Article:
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    Day 2 Outlook >
Oct 23, 2017 0600 UTC Day 1 Convective Outlook
Updated: Mon Oct 23 05:58:42 UTC 2017 (Print Version | 20171023 1200Z Day 1 shapefile | 20171023 1200Z Day 1 KML)
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 Forecast Discussion
   SPC AC 230558

   Day 1 Convective Outlook  
   NWS Storm Prediction Center Norman OK
   1258 AM CDT Mon Oct 23 2017

   Valid 231200Z - 241200Z

   ...THERE IS A SLIGHT RISK OF SEVERE THUNDERSTORMS ACROSS PORTIONS OF
   THE CAROLINAS AND INTO CENTRAL VIRGINIA...

   ...THERE IS A MARGINAL RISK OF SEVERE THUNDERSTORMS FROM THE
   DELMARVA AREA SOUTH TO SOUTHEAST GEORGIA AND WEST TO THE
   APPALACHIANS...

   ...SUMMARY...
   Strong/locally severe storms are expected from eastern Georgia to
   the Mid-Atlantic Monday afternoon into the overnight hours. The
   primary threat will be damaging wind gusts, along with potential for
   a few tornadoes.

   ...Synopsis...
   A large upper cyclone with broad/surrounding cyclonic flow is
   progged to become established across the central and eastern U.S.
   today and tonight.  This will occur as two features -- a low moving
   across the mid MS/lower OH/TN Valleys early in the period and a
   short-wave trough digging southeast across the northern and central
   Plains -- gradually coalesce into one larger-scale low.  Either side
   of this large low/trough, highly amplified ridges will likewise
   evolve -- one gradually encompassing much of the West, and a second
   extending from the western Atlantic north across New England into
   eastern Canada.

   At the surface...low pressure initially over the Tennessee Valley
   area is forecast to shift northward and deepen substantially with
   time, reaching the upper Great Lakes as a 985 mb low early Tuesday
   morning.  As the low deepens northward, a trailing cold front is
   forecast to shift east across the southern and central Appalachians
   through the afternoon, and reaching the middle and southern Atlantic
   coasts and crossing north Florida late in the period.

   ...Portions of Virginia/the Carolinas and surrounding areas...
   Scattered to widespread showers and thunderstorms are expected to be
   ongoing near/ahead of the front at the start of the period over the
   mid South and Southeast, spreading northeastward with time into the
   Carolinas and Virginia prior to frontal passage.  Models exhibit
   substantial differences regarding coverage of the pre-frontal
   convection, but at this time it appears that the degree of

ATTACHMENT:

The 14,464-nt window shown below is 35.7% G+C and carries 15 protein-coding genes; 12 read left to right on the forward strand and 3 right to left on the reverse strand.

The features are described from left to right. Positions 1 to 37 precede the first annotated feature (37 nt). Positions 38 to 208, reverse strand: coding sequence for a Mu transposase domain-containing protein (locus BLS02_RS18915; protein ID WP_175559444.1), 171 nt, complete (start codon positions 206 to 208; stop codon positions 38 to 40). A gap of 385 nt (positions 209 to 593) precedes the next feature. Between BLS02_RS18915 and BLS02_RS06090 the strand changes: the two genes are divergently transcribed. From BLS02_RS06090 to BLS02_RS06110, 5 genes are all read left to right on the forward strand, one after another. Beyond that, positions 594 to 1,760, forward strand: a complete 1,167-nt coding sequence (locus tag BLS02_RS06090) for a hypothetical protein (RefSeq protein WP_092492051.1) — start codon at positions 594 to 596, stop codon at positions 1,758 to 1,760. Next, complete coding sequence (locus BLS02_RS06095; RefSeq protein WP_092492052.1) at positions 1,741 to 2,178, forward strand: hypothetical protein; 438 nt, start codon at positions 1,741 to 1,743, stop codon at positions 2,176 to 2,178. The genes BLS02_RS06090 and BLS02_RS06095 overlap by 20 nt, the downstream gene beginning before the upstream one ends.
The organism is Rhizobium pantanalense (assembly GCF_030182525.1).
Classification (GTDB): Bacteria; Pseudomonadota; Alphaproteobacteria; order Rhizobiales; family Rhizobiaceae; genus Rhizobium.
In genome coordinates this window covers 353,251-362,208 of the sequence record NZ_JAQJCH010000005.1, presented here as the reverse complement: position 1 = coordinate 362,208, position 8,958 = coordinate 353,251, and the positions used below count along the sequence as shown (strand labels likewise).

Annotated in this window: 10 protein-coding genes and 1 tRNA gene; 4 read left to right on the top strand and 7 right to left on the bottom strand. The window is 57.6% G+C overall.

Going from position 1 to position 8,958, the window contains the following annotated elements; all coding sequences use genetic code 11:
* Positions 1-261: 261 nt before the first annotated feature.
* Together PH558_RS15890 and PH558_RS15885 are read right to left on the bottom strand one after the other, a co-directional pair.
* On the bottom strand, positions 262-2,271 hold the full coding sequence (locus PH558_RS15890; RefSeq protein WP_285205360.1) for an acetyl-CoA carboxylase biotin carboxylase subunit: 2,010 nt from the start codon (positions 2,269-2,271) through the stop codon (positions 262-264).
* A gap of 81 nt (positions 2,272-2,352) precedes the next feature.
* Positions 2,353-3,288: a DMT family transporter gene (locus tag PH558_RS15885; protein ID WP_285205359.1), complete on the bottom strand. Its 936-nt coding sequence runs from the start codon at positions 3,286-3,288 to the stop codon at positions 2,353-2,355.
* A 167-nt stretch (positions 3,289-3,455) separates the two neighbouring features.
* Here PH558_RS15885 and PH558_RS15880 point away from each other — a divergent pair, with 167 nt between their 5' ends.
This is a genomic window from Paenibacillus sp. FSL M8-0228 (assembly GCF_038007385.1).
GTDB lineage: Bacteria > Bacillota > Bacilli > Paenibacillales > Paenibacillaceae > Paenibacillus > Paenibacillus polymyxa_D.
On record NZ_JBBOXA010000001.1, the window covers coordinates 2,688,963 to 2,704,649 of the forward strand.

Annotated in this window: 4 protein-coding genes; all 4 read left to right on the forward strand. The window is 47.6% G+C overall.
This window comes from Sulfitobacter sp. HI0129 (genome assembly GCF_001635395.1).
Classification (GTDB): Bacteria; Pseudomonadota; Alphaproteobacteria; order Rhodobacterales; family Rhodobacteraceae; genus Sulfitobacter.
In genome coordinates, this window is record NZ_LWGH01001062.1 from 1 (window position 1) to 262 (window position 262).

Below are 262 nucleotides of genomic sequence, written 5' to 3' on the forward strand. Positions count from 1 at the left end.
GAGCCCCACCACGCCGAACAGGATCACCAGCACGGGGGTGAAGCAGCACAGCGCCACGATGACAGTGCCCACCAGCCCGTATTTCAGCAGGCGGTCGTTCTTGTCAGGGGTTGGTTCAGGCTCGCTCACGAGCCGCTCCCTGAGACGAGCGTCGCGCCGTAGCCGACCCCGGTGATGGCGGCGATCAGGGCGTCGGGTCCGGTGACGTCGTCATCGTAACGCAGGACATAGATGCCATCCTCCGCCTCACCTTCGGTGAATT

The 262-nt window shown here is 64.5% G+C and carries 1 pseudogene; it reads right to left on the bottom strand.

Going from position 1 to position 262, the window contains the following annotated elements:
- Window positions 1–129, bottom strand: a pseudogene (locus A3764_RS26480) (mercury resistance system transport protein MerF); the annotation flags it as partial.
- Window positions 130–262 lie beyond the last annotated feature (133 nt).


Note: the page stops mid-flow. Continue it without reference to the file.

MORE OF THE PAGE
cloudiness/precipitation will be substantial enough to maintain weak
   lapse rates and hinder diurnal heating to at least some degree.  As
   such, CAPE will likely remain limited in many areas to around 500
   J/kg or less -- and in turn therefore limiting overall intensity of
   convection/degree of severe risk.

   With that said, shear profiles should gradually strengthen across
   the region, likely becoming quite supportive of rotating updrafts,
   as 40 to 50 kt southwesterly flow at mid levels spreads atop
   isallobarically backed/enhanced low-level southeasterlies.  Thus --
   with favorable shear but uncertainty with respect to available
   instability, the severe forecast remains conditional upon initiation
   of deeper/robust updrafts.

   At this time, it appears that focused ascent near the front itself
   may promote a band of stronger/forced updrafts on the western edge
   of ongoing/scattered pre-frontal convection.  While some tornado
   risk will exist within the stronger pre-frontal cells, greater
   severe potential -- to include damaging winds in addition to a few
   tornadoes -- will likely evolve within the frontal convective band. 
   This band should evolve/intensify by early to mid afternoon, and
   then shift northeastward across the mid-Atlantic and southeast
   states through the evening and into the overnight hours.  Some risk
   for wind -- with a narrow band of frontal convection that may
   produce little lightning -- may spread across the central
   Appalachians and possibly north of the Mason/Dixon line overnight,
   though greatest severe threat should reside over the Carolinas and
   parts of Virginia as indicated by the slight risk area until
   convection gradually weakens -- and eventually moves offshore --
   through latter stages of the period.

   ..Goss.. 10/23/2017

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   NOTE: THE NEXT DAY 1 OUTLOOK IS SCHEDULED BY 1300Z

        
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